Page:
Emerging Field Grant

The Emerging Field Grant of the Faculty of Earth Sciences, Geography and Astronomy seeks to support members of the Faculty by stimulating and strengthening rather risky research within the key research areas in new emerging fields. The grant awards a pre-doc fellowship.

Further details can be obtained from the next call. The announcement will be published on this website.

Award Winners


Thunder created during lightning storms are among the most striking physical phenomena that are experienced by the general public. Yet, the mechanisms behind their generation and propagation remain unclear. Detailed insight into their mechanisms can be provided by infrasound, but infrasound recording stations have been sparse until recently.

In 2017 and 2018, striking observations have been made of infrasound propagating across Eastern Austria, using the seismological AlpArray network, e.g. as those generated by the explosion of the Baumgarten gas hub on December 12, 2017, and also from thunder, e.g. during the severe convective weather event on May 2, 2018 in Vienna. We propose to study thunder infrasound systematically, using the multi-year coverage of the AlpArray network, as well as infrasound stations, and to compare with the Austrian lightning detection system. This approach will provide insight into thunder generation, regional infrasound propagation in the Alpine region, and seismo-acoustic coupling.


  • Awarded project: "Elucidating natural colloidal processes by single-particle multi-element fingerprinting with ultra-high frequency spectrometry" led by Dr. Frank von der Kammer in the theme Nanogeosciences of the Department of Environmental Geosciences and under engagement of Pre-Doc Jan Schüürmann.

Over the last decade new analytical opportunities have emerged to investigate the role and functions of natural colloids and natural nanoparticles (particles in the size range from 1 to 1000 and 1 to 100 nanometers respectively) in environmental processes such as pollutant transport. Only a small fraction by mass, the large specific surface area of colloidal particles makes them an important part of the reactive surface area on the planet, with direct implications on pollutant scavenging and transport. The concepts and methods developed within the Nanogeosciences theme of the Department of Environmental Geosciences, along with novel instrumentation now available at the University of Vienna, enable us to gain  insights into these processes on a (formerly not accessible) highly sensitive and isotopically resolved single particle level. This project deals with the occurrence, formation and transformation of natural colloids and natural nanoparticles and the associated trace metals in soils, sediments, peat, surface waters and ice core samples that reflect influences from pre-industrial to current anthropogenic pollution, with sample sites ranging from pristine to highly contaminated areas. Overall the project strives for a better understanding of the anthropogenic impact on the environment by untangling the complexity of natural colloidal processes.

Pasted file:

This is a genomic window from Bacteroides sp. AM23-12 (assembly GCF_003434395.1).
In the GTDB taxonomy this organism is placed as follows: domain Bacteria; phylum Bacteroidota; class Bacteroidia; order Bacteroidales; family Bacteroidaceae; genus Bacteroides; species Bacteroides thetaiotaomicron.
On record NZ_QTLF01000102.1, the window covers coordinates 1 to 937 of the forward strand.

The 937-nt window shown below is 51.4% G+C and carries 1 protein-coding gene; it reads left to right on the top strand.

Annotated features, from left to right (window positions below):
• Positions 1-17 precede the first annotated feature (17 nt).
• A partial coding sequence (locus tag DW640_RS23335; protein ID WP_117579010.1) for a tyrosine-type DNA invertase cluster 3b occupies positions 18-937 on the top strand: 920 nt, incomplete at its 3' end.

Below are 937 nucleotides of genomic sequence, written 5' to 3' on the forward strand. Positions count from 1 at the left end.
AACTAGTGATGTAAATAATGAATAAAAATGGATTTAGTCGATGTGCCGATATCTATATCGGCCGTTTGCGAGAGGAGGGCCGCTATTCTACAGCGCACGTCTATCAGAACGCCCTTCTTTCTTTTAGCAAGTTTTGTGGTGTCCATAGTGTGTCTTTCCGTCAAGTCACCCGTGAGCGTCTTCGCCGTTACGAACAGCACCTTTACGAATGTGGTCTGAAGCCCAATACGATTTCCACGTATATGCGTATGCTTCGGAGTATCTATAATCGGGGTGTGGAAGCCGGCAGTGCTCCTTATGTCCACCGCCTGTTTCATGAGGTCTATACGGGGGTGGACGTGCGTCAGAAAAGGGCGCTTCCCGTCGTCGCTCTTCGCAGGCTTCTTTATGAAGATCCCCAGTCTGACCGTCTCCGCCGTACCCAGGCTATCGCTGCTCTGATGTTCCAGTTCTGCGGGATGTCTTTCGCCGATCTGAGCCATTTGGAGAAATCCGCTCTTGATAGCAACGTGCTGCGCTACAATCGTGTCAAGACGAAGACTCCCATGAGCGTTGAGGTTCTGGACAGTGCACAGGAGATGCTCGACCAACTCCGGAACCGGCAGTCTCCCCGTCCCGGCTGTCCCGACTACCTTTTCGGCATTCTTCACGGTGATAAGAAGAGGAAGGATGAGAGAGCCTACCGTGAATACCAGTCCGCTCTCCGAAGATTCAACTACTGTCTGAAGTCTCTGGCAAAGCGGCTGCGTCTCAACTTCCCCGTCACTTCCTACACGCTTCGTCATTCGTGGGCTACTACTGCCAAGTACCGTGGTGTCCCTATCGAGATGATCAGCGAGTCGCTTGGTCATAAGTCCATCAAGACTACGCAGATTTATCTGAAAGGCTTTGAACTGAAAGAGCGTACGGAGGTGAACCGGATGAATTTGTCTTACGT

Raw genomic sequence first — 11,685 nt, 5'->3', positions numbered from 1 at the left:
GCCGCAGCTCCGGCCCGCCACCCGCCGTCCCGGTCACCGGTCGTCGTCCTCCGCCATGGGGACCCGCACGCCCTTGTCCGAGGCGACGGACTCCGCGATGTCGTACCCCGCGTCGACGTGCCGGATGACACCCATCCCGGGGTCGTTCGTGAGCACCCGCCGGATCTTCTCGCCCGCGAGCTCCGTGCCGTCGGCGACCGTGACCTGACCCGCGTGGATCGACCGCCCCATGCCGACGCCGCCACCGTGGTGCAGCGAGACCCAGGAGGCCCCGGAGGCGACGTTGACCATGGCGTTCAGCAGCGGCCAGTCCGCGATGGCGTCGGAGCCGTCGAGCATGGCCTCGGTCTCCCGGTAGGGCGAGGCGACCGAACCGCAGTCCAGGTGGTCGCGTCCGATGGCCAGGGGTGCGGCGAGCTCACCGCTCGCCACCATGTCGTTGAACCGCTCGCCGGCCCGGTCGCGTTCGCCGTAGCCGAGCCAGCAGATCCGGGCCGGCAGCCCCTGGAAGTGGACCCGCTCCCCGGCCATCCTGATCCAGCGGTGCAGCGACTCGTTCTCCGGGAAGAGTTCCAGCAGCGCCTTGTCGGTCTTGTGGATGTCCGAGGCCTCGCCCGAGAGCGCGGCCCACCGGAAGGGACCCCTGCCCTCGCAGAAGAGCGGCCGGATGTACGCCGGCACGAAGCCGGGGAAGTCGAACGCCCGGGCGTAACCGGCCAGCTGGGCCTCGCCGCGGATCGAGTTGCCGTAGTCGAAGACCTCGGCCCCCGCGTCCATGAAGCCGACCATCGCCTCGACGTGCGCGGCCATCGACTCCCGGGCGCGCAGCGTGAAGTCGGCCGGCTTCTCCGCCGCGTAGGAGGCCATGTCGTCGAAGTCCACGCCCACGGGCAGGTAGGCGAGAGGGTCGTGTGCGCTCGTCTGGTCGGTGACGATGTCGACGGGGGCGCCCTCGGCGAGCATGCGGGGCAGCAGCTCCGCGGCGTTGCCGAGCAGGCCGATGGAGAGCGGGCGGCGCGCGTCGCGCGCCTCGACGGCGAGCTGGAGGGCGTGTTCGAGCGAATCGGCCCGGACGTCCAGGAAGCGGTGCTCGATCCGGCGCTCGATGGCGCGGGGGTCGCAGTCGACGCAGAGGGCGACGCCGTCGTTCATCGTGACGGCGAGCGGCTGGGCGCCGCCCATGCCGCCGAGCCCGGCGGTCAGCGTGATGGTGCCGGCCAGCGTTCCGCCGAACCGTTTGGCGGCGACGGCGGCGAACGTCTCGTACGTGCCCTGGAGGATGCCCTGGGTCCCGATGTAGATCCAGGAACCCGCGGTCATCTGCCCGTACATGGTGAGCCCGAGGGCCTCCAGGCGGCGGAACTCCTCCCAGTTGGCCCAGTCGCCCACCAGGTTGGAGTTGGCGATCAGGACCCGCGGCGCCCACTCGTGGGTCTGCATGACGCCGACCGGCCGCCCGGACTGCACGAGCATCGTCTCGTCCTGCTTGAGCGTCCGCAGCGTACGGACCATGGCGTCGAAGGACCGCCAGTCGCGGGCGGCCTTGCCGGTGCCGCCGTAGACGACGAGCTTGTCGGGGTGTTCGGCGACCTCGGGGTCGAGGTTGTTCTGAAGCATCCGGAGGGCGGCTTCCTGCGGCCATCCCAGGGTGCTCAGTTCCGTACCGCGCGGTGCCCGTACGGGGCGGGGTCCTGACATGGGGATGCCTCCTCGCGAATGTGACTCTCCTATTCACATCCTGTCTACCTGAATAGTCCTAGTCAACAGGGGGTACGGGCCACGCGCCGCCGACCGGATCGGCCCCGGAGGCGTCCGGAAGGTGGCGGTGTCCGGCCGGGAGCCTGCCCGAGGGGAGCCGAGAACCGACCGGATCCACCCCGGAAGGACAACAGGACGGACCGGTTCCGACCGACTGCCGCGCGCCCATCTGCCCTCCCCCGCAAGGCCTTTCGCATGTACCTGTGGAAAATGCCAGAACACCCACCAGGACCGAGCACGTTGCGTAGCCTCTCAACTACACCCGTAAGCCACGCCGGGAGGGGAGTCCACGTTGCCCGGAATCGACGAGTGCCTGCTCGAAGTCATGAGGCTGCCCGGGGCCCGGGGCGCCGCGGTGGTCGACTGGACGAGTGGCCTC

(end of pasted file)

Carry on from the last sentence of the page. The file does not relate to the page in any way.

The term Anthropocene is widely used denoting changes on the Earth System that result from the influence of mankind on nature. The awarded project focuses on the growth of the anthropogenic influence in the urban environments of Vienna and it surroundings, so far not evaluated with regard to the Anthropocene context. The term Anthropocene Surge herein refers to the accelerating growth - forward, upward and downward - of urban artificial deposits under cities such as Vienna from pre-historic to historic time, especially during the last century and a half, ongoing and still accelerating in recent and future times, caused by a combination of human and geological forces. The project aims among others to develop a classification of anthropogenic sediments of Vienna, to map anthropogenic deposits of Vienna using GIS and to develop 3D models of anthropogenic stratal units, showing their present form as well as their development over time. As general approach the project strives to contribute to the stratigraphy of the Anthropocene by exemplifying the evolution of the anthropogenic sediments in Vienna.


  • Awarded project: "Numerical Modelling of Restless Caldera Volcanoes" of the research group Structual Processes led by Univ.-Prof. Dr. Bernhard Grasemann together with Dr. Martin Schöpfer, Privatdozent (Department of Geodynamics and Sedimentology) and ao. Univ.-Prof. Dr. Theodoros Ntaflos (Department of Lithospheric Research) under engagement of Pre-doc Daniel Woodell

Calderas are volcanic depressions of 1 to 100 kilometers diameter that form through catastrophic subsidence of the Earth's crust as a consequence of the fact that a magma reservoir has been drained during a major eruption and that its roof founders. The structure of calderas is poorly understood, which major challenges for risk assessment. In the course of this Emerging Field Grant project, cutting-edge 3D computer simulations of restless calderas are developed, which give insight into volcanic depth processes. It is still unclear whether these simulations represent the natural development of calderas, but the new methodology could revolutionize the research area of volcano tectonics.


Our solar system and in particular present-day Earth are characterised by manifold conditions. How can these conditions help to reconstruct the distant past of the solar system and our Sun. This is a central question of the winning project of the Emerging Field Grant 2013. While the diversity of extrasolar planetary systems and their stars make a clear statement more difficult, model calculations are intended to provide information about the origin of our planetary environment.